A Brief History of the South Willamette Area in Eugene, Oregon
By A. J. Fisher
Revised 03.01.13

Physical Description

The South Willamette area of Eugene occupies a strip of mostly flat land in a north-south orientation, nestled between the raised form of College Hill to the east, the Amazon Creek basin to the west, Downtown Eugene and the Willamette River to the north, and the foothills of the Coast Range to the south. For the purposes of this document, the geographic area of focus may be primarily limited to a few blocks within range of Willamette Street from 24th to 32nd Avenues.

The above historic photo (GN1330) courtesy the Lane County Historical Society shows the South Willamette area circa 1942 as seen from approximately 25th and Olive looking to the southeast. The street to the lower left is Summit (now called 25th). The KORE radio transmission tower is evident in the center of the image. It was located along Willamette Street near 26th or 27th. The channel of the Amazon Creek is indicated by the dark patches of trees and shrubs in the distance.

Early Eugene History

The area we call Eugene, Oregon was once occupied by the Calapooia people. These native people practiced controlled burning of the valley floor to increase growth of edible plants and to facilitate hunting.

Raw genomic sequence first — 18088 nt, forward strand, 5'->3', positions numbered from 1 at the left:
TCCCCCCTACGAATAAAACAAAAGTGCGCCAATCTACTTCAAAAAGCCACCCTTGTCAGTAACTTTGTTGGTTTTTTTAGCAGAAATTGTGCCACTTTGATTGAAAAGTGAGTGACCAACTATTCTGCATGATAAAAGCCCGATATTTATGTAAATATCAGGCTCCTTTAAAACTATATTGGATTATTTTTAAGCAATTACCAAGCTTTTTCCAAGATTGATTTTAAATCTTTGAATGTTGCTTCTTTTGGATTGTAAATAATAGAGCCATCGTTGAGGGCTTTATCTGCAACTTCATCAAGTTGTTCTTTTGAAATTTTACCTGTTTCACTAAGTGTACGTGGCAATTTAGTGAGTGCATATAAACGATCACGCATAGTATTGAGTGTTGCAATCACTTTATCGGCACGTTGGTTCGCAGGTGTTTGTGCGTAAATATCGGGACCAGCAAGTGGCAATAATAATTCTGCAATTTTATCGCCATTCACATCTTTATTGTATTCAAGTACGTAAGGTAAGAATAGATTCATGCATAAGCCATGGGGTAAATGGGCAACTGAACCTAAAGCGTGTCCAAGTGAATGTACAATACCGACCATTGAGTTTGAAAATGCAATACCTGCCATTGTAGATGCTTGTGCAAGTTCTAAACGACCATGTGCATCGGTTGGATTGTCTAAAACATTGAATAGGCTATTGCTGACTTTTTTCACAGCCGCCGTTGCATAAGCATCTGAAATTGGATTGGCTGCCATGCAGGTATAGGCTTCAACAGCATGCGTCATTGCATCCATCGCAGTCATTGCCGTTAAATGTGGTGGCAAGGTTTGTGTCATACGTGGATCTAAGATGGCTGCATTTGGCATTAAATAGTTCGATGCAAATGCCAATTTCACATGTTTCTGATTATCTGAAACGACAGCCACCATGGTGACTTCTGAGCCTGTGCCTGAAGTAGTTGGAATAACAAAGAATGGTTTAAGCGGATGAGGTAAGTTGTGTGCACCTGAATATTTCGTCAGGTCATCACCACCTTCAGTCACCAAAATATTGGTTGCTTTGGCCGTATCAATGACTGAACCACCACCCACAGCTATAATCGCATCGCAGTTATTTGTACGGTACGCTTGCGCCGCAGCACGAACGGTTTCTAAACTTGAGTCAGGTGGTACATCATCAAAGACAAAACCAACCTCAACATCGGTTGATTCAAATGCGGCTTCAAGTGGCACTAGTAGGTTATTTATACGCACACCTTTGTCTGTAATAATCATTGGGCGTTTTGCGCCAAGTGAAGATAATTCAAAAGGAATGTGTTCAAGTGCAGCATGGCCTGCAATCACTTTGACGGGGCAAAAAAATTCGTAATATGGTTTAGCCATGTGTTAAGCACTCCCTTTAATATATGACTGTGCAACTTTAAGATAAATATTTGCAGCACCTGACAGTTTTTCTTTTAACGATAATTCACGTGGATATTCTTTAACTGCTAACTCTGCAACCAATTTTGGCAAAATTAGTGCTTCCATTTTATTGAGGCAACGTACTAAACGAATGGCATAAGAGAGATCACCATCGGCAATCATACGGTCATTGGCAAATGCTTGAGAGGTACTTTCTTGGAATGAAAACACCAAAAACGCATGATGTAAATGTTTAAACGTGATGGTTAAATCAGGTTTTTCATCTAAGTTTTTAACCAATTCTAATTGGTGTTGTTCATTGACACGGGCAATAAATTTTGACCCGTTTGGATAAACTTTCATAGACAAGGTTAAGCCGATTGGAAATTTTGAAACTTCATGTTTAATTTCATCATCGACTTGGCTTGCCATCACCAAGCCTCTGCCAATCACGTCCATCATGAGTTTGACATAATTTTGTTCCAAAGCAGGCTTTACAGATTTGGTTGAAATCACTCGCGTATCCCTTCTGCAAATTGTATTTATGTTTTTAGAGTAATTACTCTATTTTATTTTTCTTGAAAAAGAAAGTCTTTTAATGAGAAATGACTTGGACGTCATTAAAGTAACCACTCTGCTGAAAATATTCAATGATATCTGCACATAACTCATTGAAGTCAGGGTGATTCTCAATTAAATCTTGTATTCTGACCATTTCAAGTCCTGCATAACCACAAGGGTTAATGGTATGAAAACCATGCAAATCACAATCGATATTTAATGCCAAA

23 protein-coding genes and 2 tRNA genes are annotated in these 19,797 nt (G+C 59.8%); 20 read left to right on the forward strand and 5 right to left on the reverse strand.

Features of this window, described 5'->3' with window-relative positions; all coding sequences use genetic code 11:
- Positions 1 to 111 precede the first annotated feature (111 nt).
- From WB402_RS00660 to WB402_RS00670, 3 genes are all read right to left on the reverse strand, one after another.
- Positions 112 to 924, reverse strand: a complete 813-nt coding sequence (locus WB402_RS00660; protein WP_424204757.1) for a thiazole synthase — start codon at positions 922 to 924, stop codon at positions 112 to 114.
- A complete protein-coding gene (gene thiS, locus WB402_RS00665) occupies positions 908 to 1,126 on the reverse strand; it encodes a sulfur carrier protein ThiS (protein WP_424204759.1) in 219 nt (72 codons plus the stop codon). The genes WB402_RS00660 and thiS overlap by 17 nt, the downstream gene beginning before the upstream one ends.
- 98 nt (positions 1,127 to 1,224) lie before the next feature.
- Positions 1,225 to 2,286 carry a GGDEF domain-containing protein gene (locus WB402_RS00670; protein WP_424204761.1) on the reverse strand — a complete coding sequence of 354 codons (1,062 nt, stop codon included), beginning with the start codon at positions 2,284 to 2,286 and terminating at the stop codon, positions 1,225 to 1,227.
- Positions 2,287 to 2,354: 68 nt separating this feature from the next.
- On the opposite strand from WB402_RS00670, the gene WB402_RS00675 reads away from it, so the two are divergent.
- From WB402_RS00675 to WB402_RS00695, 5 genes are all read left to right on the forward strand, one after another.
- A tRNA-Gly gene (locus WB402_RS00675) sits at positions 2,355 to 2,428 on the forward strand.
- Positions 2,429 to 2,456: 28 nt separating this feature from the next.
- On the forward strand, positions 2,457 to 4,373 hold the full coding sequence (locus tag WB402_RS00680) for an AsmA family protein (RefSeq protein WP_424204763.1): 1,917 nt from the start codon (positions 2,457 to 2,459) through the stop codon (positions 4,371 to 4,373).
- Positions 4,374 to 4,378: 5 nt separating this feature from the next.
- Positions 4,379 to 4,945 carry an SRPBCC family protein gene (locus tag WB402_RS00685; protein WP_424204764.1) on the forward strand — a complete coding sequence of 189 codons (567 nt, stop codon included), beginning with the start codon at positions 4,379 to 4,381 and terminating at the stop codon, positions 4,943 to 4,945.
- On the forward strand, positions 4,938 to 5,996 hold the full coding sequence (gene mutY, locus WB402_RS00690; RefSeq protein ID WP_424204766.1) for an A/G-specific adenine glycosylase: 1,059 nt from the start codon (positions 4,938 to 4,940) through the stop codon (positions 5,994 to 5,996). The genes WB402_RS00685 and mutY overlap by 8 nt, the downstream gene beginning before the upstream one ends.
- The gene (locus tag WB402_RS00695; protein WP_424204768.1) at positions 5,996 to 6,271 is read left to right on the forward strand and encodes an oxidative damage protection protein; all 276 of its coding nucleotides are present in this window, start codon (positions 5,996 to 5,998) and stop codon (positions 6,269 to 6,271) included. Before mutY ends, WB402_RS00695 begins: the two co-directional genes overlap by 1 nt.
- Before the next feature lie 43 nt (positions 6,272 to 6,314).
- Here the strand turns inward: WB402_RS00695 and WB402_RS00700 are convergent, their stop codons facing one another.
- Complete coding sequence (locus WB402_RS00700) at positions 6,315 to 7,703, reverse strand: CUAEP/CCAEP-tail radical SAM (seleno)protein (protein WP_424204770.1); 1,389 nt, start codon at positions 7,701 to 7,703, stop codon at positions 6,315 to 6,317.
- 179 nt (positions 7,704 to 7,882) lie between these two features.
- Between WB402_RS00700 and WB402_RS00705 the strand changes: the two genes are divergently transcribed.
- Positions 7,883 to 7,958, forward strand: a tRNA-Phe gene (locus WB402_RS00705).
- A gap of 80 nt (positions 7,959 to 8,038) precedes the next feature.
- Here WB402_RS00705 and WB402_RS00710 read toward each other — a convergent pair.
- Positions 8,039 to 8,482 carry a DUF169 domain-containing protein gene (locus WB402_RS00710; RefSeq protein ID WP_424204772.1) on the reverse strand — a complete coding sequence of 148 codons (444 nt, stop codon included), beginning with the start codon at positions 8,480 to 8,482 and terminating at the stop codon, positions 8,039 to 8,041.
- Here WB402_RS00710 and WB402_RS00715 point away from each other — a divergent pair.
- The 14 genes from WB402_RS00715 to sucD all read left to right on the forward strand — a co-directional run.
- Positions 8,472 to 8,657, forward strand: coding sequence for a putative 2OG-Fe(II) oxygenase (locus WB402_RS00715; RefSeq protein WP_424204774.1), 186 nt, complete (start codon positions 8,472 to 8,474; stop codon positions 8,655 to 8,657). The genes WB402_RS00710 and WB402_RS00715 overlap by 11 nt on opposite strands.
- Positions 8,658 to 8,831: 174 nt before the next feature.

In 1846 Eugene Skinner arrived in the area and built a small cabin on the edge of what we now know as Skinner's Butte. He operated a ferry service across the Willamette River not far from the current day Ferry Street Bridge. In 1848, the Oregon Territory was incorporated and the first government surveys were conducted in the 1850's. The Donation Land Claim Act of late 1850 was enacted by Congress to promote homestead settlement, including the Oregon Territory. A large section of the South Willamette area was once part of the 320 acre Donation Land Claim of William & Elizabeth Breeding (claimed between 1850 and 1853). Lane County was created in 1851 and named in honor of Joseph Lane, Oregon's first territorial governor.

In 1853, the name of "Eugene City" was chosen by Mary Skinner, wife of Eugene Skinner. The population of the city reached 200 around 1855. Columbia College opened in 1856. Three years later in 1859, Oregon was admitted into the Union. In 1871 the Oregon & California Railroad came to Eugene. A station was constructed near Willamette and Fifth Ave. It was also that year that Willamette Street downtown is reported to have been graded and had gas lights installed. A year later in 1872, the University of Oregon was created by the State Legislature. The arrival of both the railroad and the university helped to draw many people to the area.